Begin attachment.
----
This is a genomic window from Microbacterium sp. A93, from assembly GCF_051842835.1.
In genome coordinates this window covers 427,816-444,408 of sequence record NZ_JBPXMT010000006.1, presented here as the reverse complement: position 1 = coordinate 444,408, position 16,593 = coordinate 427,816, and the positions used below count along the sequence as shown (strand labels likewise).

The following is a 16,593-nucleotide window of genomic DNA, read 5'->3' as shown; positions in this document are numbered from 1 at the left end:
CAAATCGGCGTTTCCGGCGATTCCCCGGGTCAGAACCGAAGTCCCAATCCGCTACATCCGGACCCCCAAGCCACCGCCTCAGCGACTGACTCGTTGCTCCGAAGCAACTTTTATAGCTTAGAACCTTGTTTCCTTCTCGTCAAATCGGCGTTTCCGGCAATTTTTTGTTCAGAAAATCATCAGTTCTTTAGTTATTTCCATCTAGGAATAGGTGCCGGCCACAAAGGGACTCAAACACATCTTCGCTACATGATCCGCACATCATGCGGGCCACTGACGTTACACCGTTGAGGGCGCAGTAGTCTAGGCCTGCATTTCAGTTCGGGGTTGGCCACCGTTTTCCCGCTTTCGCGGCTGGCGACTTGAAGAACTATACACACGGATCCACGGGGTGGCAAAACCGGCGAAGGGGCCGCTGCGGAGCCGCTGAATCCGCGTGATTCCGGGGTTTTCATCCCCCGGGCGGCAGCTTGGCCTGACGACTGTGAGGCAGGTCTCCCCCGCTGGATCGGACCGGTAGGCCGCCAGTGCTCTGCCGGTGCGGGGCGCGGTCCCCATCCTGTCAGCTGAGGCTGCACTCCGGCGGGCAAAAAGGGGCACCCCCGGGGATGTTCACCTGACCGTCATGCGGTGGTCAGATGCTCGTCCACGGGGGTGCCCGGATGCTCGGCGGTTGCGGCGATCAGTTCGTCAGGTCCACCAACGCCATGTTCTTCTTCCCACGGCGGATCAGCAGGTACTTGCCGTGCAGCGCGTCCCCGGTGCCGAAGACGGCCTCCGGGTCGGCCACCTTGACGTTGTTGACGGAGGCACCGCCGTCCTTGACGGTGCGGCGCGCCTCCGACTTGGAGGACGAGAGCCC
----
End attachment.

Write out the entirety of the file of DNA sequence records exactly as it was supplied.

This is a genomic window from Microbacterium sp. A93, from assembly GCF_051842835.1.
In genome coordinates this window covers 427,816-444,408 of sequence record NZ_JBPXMT010000006.1, presented here as the reverse complement: position 1 = coordinate 444,408, position 16,593 = coordinate 427,816, and the positions used below count along the sequence as shown (strand labels likewise).

The following is a 16,593-nucleotide window of genomic DNA, read 5'->3' as shown; positions in this document are numbered from 1 at the left end:
CAAATCGGCGTTTCCGGCGATTCCCCGGGTCAGAACCGAAGTCCCAATCCGCTACATCCGGACCCCCAAGCCACCGCCTCAGCGACTGACTCGTTGCTCCGAAGCAACTTTTATAGCTTAGAACCTTGTTTCCTTCTCGTCAAATCGGCGTTTCCGGCAATTTTTTGTTCAGAAAATCATCAGTTCTTTAGTTATTTCCATCTAGGAATAGGTGCCGGCCACAAAGGGACTCAAACACATCTTCGCTACATGATCCGCACATCATGCGGGCCACTGACGTTACACCGTTGAGGGCGCAGTAGTCTAGGCCTGCATTTCAGTTCGGGGTTGGCCACCGTTTTCCCGCTTTCGCGGCTGGCGACTTGAAGAACTATACACACGGATCCACGGGGTGGCAAAACCGGCGAAGGGGCCGCTGCGGAGCCGCTGAATCCGCGTGATTCCGGGGTTTTCATCCCCCGGGCGGCAGCTTGGCCTGACGACTGTGAGGCAGGTCTCCCCCGCTGGATCGGACCGGTAGGCCGCCAGTGCTCTGCCGGTGCGGGGCGCGGTCCCCATCCTGTCAGCTGAGGCTGCACTCCGGCGGGCAAAAAGGGGCACCCCCGGGGATGTTCACCTGACCGTCATGCGGTGGTCAGATGCTCGTCCACGGGGGTGCCCGGATGCTCGGCGGTTGCGGCGATCAGTTCGTCAGGTCCACCAACGCCATGTTCTTCTTCCCACGGCGGATCAGCAGGTACTTGCCGTGCAGCGCGTCCCCGGTGCCGAAGACGGCCTCCGGGTCGGCCACCTTGACGTTGTTGACGGAGGCACCGCCGTCCTTGACGGTGCGGCGCGCCTCCGACTTGGAGGACGAGAGCCC